The image of Jesus alone on the land comes from the imagination of the author. He adds it into what he recalls from the eyewitness. But for him to do that, he must have some distance from what the time of the eye-witness’s narration and time to reflect to imagine a broader picture. The author had no reason to think Jesus was alone apart from what his own imagination suggested or inferred from what he had heard.
Next, it gets worse for maintaining the mind-game of imagining the author recalling his eye-witness account. He writes, “And he saw them toiling in rowing“. Now this is a clear instance of the author’s creativity. No eye-witness saw Jesus watching them row.
Continuing, the author wrote that Jesus “would have passed by them“. Again, this does not come from an eyewitness. An eyewitness witnesses actions, not intentions of the mind, least of all from a distance in the darkest morning hours. An eyewitness report might say that he walked past them, or appeared to be walking away from them, but not what he would have done. Again, we have authorial creativity at work here.
Finally, did the eyewitness really think at the time, or even afterwards at the time of his reporting to the author, that his and his colleague’s fear was the result of failing to understand the miracle of the loaves? It is hard to imagine. Otherwise, we should expect the same eyewitness to have explained the connection between that miracle and the water-walk, and for the author to have passed this on to his readers.
Conclusion of the author mind-game
This line is in fact a giveaway that the author is creating his own story with a cryptic moral for insiders to understand. It throws into sharper relief the earlier passages that had to have originated in the same author’s imagination.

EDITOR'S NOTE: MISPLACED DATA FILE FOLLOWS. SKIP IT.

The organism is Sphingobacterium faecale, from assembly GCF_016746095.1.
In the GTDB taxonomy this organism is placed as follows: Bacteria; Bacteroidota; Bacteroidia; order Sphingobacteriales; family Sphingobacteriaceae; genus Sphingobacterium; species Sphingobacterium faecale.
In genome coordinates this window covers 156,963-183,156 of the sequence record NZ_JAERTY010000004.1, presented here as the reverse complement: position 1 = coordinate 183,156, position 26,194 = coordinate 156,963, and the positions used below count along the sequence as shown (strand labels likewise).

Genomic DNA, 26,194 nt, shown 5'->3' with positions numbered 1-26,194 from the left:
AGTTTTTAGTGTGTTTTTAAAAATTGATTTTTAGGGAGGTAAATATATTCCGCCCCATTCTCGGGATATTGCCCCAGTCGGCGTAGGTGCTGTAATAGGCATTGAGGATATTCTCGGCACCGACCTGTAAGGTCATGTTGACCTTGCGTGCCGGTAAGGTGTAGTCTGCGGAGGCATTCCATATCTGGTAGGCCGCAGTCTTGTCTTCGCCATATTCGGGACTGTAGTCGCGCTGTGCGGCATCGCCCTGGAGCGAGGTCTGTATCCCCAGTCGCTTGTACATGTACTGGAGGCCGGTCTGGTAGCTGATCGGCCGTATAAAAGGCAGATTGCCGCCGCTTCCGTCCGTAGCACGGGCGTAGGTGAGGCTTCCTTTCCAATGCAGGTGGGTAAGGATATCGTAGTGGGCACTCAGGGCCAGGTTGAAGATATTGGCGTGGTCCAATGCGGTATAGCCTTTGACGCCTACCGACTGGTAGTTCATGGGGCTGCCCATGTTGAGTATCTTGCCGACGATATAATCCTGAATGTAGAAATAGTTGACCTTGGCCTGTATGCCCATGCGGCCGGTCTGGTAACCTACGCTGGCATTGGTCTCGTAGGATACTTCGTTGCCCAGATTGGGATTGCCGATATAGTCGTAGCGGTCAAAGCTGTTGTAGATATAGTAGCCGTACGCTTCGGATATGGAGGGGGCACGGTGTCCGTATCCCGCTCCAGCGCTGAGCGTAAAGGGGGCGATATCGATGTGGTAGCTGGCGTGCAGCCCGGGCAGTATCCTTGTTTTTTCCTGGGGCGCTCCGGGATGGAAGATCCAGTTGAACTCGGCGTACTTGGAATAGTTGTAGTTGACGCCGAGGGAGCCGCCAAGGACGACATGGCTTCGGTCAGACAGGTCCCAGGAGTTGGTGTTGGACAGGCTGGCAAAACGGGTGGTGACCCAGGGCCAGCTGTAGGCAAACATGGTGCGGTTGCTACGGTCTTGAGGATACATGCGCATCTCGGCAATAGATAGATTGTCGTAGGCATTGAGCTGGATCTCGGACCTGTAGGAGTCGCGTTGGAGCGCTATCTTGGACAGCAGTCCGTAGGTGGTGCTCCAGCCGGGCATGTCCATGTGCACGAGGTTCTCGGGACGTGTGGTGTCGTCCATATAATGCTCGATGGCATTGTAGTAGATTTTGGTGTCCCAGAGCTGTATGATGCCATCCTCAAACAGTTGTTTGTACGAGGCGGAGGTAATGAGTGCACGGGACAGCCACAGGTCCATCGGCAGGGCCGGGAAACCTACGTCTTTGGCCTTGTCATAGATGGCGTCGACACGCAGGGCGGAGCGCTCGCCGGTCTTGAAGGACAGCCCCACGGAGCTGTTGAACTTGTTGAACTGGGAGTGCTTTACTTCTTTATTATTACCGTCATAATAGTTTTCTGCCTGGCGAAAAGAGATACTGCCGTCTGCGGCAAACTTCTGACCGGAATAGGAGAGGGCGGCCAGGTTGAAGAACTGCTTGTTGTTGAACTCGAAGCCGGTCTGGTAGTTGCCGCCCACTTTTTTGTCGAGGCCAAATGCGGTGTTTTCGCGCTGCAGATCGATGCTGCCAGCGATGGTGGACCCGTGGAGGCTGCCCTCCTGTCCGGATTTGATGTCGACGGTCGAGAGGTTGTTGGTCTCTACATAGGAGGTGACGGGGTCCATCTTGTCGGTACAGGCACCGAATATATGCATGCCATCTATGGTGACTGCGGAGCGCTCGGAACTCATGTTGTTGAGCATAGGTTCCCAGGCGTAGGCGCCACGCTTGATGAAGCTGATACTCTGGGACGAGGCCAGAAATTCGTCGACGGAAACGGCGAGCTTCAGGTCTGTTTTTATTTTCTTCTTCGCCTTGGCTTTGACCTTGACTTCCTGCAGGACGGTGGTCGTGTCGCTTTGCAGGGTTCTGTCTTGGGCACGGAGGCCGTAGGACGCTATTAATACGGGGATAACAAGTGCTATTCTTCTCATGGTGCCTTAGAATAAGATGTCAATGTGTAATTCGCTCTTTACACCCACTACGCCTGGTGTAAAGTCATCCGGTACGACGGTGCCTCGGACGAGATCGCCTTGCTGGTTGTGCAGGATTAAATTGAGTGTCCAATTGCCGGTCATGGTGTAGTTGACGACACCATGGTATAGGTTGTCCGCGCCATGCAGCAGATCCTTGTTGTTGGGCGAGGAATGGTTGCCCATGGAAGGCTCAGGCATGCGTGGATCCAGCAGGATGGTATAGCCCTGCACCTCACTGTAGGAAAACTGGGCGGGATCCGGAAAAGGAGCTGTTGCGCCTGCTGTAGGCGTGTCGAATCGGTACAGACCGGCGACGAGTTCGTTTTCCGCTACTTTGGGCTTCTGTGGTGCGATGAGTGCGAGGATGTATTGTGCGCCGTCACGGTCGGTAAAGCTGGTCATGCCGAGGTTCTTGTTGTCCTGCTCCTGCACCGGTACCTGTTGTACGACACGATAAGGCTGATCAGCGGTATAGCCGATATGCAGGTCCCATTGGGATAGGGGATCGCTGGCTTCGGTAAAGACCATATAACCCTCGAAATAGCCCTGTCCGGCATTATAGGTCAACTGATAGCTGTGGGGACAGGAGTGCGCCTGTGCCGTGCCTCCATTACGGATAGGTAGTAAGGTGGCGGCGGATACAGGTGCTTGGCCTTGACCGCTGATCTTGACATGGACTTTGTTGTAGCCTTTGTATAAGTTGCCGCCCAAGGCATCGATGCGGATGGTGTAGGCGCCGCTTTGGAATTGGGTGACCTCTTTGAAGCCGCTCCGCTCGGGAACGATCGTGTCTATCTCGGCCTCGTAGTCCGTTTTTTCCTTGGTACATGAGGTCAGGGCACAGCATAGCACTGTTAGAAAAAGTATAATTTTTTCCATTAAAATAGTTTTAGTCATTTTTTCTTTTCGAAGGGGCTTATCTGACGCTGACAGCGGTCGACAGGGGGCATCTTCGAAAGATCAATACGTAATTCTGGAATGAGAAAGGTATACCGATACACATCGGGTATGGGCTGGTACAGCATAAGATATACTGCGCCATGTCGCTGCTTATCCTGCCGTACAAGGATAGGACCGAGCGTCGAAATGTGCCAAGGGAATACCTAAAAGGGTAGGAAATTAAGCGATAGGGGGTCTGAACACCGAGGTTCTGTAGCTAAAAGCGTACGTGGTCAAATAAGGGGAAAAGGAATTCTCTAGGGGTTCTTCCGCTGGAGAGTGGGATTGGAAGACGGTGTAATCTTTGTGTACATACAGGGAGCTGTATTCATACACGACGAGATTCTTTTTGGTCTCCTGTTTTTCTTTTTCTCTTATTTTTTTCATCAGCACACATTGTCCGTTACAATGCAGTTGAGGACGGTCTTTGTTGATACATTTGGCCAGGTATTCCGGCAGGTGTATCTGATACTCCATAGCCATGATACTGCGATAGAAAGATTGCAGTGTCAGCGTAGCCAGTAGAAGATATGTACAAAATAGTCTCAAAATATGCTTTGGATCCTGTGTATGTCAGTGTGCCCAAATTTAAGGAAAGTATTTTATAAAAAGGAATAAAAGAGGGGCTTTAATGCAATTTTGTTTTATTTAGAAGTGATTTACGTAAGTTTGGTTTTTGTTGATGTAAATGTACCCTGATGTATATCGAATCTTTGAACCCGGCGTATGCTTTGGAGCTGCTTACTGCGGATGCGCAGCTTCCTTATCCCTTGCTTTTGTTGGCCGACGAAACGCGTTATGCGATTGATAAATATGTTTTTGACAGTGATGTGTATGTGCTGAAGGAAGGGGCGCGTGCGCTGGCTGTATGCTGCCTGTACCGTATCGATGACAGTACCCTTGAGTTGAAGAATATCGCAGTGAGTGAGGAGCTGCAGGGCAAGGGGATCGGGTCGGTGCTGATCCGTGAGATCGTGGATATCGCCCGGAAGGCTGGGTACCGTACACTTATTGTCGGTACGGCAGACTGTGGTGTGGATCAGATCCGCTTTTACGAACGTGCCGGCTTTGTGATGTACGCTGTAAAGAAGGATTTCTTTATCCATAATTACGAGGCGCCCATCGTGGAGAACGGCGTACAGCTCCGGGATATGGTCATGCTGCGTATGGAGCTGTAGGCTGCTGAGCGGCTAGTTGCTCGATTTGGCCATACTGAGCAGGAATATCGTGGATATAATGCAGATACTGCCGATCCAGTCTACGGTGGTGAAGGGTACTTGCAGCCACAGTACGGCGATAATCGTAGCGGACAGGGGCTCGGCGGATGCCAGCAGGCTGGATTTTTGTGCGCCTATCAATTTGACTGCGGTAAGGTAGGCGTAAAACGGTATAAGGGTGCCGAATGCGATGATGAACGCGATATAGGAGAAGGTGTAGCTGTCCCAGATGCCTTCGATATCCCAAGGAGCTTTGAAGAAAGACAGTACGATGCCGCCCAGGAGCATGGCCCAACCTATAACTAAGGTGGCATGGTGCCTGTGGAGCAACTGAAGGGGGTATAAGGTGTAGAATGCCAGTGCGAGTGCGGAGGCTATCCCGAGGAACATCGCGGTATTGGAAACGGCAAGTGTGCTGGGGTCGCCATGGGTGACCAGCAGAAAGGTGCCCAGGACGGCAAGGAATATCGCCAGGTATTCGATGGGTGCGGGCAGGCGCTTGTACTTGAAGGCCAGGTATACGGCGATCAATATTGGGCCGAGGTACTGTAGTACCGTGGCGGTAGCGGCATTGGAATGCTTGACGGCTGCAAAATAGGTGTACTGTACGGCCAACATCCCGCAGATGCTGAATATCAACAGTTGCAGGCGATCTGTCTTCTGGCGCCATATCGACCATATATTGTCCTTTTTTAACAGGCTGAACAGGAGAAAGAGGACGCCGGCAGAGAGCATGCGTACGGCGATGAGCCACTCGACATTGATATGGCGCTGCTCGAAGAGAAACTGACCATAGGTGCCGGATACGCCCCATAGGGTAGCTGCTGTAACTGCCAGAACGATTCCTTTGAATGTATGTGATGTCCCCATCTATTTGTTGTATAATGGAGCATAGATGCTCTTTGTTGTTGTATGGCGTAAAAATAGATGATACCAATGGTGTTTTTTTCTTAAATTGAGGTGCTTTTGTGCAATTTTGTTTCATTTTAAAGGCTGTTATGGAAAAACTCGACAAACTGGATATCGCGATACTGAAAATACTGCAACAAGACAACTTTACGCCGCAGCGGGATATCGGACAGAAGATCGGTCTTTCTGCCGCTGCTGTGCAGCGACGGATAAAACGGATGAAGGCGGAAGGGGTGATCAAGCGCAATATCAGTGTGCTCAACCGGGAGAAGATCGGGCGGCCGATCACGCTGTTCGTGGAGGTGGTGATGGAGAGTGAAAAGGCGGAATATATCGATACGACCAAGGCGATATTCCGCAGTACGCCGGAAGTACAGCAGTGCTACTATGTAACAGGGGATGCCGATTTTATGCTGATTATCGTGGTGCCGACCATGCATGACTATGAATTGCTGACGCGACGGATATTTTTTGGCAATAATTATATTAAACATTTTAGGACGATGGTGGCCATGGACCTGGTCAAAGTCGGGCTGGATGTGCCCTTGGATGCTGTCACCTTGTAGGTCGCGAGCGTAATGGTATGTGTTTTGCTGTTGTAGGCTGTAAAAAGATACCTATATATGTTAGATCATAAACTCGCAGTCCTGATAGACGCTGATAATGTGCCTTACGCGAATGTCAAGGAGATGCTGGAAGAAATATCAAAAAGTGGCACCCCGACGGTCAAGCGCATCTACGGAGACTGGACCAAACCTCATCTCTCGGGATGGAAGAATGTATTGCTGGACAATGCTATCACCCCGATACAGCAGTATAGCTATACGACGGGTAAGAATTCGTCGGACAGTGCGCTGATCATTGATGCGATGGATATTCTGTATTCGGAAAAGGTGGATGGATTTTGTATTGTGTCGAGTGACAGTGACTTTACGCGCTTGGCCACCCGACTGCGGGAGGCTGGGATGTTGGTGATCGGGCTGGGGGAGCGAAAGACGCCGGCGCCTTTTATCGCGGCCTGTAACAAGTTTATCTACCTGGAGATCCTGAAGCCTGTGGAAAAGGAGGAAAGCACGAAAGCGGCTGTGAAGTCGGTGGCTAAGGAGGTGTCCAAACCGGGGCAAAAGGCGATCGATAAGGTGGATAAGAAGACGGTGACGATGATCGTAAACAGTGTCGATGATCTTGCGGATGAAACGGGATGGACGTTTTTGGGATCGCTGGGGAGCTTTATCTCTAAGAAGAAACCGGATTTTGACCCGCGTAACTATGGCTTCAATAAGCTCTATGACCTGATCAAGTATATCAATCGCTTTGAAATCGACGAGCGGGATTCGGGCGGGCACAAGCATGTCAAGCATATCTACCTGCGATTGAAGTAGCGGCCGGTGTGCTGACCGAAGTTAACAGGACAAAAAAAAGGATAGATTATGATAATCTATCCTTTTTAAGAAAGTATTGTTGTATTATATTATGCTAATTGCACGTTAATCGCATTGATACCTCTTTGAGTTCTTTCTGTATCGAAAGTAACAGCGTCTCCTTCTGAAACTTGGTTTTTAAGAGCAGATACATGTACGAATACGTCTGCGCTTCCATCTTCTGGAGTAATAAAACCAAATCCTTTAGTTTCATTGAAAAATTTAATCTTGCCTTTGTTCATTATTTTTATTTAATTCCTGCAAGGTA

The story, as it stands, does not come from an eye-witness. It is a bird’s eye narrative that contains images that could only come from the mind of a creative author.
Such a game does not, of course, prove there was no eye-witness involvement at any stage. But it does demonstrate that an eye-witness theory of origins of this story must also find a way to account for non-eyewitness data getting into the mix.
The more interesting play
It gets much better, however, if we attempt to imagine ourselves being interviewed for our public claims to have seen a ghost at sea turn into Jesus.
If the original author ever toyed with such a mind-game himself he had enough sense to keep the narrative to the bare bones of what was required to teach the moral.
Latest posts by Neil Godfrey (see all)
- John the Baptist: Another Case for Forgery in Josephus - 2021-03-03 15:02:04 GMT+0000
- The End of Global Capitalism and the Rise of China - 2021-03-02 14:23:12 GMT+0000
- Political Censorship on Twitter - 2021-03-01 23:30:34 GMT+0000
If you enjoyed this post, please consider donating to Vridar. Thanks!